A pump 314 can be coupled to the tubing 302 and capable of pumping the cooling fluid through the tubing 302. In some cooling systems 300 the pump 314 can be omitted, for example systems in which the fluid is gravity-driven. The cooling system 300 also includes the cooling fluid, in some examples and ethylene glycol-based fluid although other suitable fluids may otherwise be used. The cooling fluid is contained within the tubing 302 and the tube segments 306 of the plurality of heat exchangers 304.
One or more fans 316 configured to drive air through the heat exchangers 304 can be included in the cooling system 300. In addition, one or more cold plates 318 may be coupled to the tubing 302. The cold plates 318 are generally attached to processors and other high-power components 320 to enable cooling of localized heat sources.
The various heat exchangers 304 may have different shapes and/or sizes in an arrangement that improves or optimizes volume usage inside the chassis 332. Heat exchangers 304 may be added to the liquid loop to exploit otherwise unused volume within the electronics chassis 332, enabling usage of different sized fans 316 for heat exchangers 304 with different shapes.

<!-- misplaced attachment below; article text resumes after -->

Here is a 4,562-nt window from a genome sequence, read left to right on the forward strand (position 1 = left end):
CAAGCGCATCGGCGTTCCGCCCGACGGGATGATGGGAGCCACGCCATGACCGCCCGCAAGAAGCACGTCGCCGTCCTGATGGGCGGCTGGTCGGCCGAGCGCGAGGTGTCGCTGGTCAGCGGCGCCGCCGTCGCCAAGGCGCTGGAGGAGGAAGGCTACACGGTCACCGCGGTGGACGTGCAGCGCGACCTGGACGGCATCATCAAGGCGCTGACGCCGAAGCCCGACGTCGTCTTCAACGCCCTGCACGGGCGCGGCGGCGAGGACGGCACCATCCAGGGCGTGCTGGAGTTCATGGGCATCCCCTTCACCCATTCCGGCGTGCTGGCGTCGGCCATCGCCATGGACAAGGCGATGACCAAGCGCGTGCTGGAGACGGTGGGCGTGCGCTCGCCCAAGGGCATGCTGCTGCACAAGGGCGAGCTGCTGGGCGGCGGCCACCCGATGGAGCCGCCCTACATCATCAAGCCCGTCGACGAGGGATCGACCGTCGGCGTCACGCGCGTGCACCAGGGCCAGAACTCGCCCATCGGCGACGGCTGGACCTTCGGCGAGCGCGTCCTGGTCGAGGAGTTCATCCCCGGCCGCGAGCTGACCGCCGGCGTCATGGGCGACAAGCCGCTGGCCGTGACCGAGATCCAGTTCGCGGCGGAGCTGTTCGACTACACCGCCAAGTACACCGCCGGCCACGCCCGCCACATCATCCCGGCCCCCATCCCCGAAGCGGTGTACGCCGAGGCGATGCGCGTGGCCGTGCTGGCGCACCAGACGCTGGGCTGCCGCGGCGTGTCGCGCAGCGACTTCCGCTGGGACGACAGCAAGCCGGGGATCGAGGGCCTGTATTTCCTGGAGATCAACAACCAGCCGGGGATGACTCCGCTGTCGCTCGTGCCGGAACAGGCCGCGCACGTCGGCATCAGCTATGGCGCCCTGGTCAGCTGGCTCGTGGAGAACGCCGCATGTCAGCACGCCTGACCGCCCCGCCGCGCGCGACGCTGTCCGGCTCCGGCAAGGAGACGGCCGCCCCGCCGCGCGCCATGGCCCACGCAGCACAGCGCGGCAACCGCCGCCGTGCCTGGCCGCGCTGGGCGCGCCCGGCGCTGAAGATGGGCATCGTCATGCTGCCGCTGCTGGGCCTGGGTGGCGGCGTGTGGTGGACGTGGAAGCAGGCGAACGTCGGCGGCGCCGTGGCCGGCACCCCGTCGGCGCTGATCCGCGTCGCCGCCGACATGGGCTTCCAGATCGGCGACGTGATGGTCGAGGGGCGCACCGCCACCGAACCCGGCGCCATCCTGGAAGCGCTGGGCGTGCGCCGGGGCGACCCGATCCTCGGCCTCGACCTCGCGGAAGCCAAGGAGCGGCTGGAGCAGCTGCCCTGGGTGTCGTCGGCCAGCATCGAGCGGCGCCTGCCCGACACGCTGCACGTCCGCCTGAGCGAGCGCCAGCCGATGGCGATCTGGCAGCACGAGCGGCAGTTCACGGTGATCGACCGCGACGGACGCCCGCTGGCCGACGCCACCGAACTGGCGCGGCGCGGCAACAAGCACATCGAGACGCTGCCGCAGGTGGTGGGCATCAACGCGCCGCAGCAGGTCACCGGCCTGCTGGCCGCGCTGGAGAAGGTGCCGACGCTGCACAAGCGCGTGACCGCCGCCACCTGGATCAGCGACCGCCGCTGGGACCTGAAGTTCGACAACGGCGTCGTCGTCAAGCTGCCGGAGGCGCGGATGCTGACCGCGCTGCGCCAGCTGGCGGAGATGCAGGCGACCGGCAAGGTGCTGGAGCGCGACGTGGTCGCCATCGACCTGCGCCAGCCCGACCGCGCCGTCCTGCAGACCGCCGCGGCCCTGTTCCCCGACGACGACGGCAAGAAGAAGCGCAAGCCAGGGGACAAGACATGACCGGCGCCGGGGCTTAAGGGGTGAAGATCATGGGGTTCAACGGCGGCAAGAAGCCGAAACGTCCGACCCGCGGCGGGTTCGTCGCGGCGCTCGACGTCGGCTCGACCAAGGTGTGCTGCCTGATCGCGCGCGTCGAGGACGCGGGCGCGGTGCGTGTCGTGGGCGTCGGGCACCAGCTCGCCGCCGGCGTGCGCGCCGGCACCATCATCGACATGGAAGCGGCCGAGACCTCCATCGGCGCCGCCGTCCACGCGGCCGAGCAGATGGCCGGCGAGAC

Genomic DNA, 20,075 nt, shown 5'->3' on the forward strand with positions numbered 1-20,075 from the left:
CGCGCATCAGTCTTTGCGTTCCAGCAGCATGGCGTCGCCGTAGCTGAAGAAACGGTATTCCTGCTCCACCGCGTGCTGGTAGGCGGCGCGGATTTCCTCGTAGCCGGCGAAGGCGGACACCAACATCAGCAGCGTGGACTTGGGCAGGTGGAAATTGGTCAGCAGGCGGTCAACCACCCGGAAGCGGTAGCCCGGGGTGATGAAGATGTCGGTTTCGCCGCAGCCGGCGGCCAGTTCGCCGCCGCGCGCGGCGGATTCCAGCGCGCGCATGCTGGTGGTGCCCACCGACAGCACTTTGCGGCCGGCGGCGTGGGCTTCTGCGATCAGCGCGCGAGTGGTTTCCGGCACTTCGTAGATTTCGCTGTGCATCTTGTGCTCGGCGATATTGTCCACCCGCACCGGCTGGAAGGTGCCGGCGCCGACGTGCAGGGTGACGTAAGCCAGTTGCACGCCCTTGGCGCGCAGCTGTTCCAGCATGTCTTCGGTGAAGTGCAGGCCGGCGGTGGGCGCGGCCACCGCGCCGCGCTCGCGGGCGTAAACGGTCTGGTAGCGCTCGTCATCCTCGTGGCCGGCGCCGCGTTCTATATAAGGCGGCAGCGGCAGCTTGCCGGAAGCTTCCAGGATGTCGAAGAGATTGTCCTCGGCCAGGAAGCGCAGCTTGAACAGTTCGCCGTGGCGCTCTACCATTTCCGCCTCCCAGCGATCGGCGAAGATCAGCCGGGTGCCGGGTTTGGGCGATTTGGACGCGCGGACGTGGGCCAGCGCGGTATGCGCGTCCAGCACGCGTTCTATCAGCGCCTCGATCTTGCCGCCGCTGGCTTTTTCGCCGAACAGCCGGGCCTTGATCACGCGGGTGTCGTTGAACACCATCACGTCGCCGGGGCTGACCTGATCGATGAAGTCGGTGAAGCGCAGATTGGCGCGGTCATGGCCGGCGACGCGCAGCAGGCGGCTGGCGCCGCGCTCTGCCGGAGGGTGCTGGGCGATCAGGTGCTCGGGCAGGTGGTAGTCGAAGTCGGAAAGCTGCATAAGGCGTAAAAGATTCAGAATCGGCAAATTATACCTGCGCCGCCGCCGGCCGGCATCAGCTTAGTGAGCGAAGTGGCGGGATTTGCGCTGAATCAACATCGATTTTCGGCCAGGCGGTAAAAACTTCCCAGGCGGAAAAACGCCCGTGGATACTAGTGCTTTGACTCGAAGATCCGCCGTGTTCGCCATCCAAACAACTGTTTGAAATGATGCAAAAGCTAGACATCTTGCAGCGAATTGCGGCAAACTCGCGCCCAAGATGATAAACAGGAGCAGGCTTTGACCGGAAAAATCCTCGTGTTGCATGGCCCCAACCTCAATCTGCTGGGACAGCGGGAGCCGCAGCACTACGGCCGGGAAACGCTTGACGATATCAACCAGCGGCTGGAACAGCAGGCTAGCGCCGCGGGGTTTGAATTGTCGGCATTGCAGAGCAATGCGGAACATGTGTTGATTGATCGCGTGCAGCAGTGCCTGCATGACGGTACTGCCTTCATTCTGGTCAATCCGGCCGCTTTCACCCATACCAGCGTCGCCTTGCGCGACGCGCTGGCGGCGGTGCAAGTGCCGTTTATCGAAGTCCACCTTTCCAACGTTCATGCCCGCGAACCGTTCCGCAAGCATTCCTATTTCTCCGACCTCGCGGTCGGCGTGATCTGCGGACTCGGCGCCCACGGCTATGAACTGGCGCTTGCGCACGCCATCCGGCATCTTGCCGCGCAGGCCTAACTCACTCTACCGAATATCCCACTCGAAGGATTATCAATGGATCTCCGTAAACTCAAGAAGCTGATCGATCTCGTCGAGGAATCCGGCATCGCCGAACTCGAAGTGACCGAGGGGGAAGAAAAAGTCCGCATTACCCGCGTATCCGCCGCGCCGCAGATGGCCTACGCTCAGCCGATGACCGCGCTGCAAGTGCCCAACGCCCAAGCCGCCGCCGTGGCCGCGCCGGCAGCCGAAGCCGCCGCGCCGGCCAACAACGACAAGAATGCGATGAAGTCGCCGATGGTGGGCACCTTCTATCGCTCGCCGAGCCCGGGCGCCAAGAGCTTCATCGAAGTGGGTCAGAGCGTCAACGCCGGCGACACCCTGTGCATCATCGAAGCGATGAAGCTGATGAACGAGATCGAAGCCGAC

Electronic system architectures such as server architectures with a compact form factor may include the liquid loop cooling apparatus 300 to accommodate increasing power and power density levels of components including microprocessors and associated electronics. In some embodiments, the liquid loop cooling system 300 may use the pump 314 to drive the cooling fluid through high pressure-drop channels of the cold plates 318 attached to processors and other high-power components. The pump 314, if included in the cooling system embodiment, also drives the cooling fluid along a potentially long and narrow-diameter tube that completes the loop between the cold plates 318, the heat exchanger 304, and the pump 314. Forced-air convection at the heat exchanger 304 removes heat from the loop.
In a compact electronic system 330, for example a compact server or computer system, cooling air is driven across the heat exchanger 304 using tube-axial or blower fans 316 in close proximity to the heat exchanger fins. Redundant fans 316 are typically used for electronic systems 330.
The liquid loop cooling system 300 and computer server 330 can be configured by determining space availability within a chassis 332 that contains components 320 of the computer server 330 and arranging the sizes and shapes of the multiple heat exchangers 304 to fit into the localized spatial voids within the chassis 332. The multiple heat exchangers 304 are connected using the tubing 302 that is formed and configured to position the heat exchangers 304 in the available space arrangement.